The imminent explosion of cell and gene therapies raises issues of affordability for all health systems, not just for low and middle income countries. The one off cost of £0.25m up to £1m per treatment might not be that much more than the lifetime cost of these patients to the health system, but the fact that it falls into the drug budget in one fell swoop is a problem for payers. If payers want to ensure access to these treatments, there will need to be a change in the cost curve; but current barriers to progress in this area include perverse financial incentives, separation of hospital and drug budgets and inefficiencies within the system.
In the US the drug budget comprises 11-15% of total healthcare expenditure and 90% of this is taken up by generics. Yet the drug budget is the only part of the health economy that is subject to cost containment. Inefficiencies in the other parts of the system, if addressed, could play a role in driving change and facilitating a bend in the cost curve to accommodate new and expensive cell and gene therapies. In addition to this, insurance plans demand lower co-pays for hospital costs i.e. 3% compared with 14% for drug costs; so there is a perverse incentive to hospitalise rather than adopt new technologies which keep patients out of hospital. Even the QALY is not considered to be perfect for setting prices by not including the wider societal benefits of new therapies which could be taken into consideration.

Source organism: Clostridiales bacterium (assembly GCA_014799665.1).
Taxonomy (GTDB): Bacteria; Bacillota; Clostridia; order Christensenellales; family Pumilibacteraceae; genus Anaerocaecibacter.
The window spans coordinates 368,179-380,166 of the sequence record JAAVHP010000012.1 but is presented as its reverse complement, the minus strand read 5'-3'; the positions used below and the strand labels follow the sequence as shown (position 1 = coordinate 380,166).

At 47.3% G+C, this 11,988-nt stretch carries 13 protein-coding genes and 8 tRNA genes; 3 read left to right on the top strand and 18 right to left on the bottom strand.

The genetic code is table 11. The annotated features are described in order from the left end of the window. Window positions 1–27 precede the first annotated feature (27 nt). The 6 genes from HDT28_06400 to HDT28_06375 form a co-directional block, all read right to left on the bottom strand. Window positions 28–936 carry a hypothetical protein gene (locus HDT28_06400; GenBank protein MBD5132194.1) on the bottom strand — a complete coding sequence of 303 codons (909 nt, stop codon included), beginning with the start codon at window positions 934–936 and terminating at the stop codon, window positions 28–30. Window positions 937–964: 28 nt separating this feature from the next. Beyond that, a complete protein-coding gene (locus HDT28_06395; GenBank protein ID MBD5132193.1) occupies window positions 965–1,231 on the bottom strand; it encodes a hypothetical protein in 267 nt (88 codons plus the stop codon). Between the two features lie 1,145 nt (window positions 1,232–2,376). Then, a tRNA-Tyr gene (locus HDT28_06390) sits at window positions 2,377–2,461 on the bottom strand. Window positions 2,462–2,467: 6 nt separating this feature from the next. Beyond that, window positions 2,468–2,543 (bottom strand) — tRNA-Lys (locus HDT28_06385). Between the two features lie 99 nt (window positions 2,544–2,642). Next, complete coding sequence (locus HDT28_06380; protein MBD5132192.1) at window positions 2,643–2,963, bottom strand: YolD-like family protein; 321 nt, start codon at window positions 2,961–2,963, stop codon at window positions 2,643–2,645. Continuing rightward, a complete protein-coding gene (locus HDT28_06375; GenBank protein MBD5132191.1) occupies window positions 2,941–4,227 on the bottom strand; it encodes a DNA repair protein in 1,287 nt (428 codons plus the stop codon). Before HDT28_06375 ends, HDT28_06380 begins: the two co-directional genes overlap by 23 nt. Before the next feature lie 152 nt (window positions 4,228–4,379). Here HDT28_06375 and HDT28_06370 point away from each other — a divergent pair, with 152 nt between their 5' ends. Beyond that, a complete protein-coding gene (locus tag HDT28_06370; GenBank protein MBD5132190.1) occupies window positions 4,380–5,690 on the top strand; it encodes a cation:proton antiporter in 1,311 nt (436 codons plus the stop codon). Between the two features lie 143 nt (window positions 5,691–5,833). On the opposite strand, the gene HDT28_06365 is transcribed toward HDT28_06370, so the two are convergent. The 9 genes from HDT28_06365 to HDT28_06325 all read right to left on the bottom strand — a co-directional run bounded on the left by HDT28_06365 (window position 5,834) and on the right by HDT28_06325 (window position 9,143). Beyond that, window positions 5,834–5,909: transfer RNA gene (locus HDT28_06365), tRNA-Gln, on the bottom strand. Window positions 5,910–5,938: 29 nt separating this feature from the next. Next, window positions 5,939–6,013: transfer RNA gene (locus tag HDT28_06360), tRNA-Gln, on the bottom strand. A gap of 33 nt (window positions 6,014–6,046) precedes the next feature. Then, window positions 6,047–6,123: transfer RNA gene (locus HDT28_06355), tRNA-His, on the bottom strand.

Differential pricing of these technologies based on willingness to pay is a key driver of equitable access across the globe and is implemented by manufacturers, but hampered at the same time by international reference pricing. If pricing in low income countries is adopted more widely across the globe, this will kill innovation by driving a race to the bottom. The plenary panel urged the consideration of access and innovation as a global enterprise where all stakeholders have a role to play and each economy should pay for innovation in so far as it can.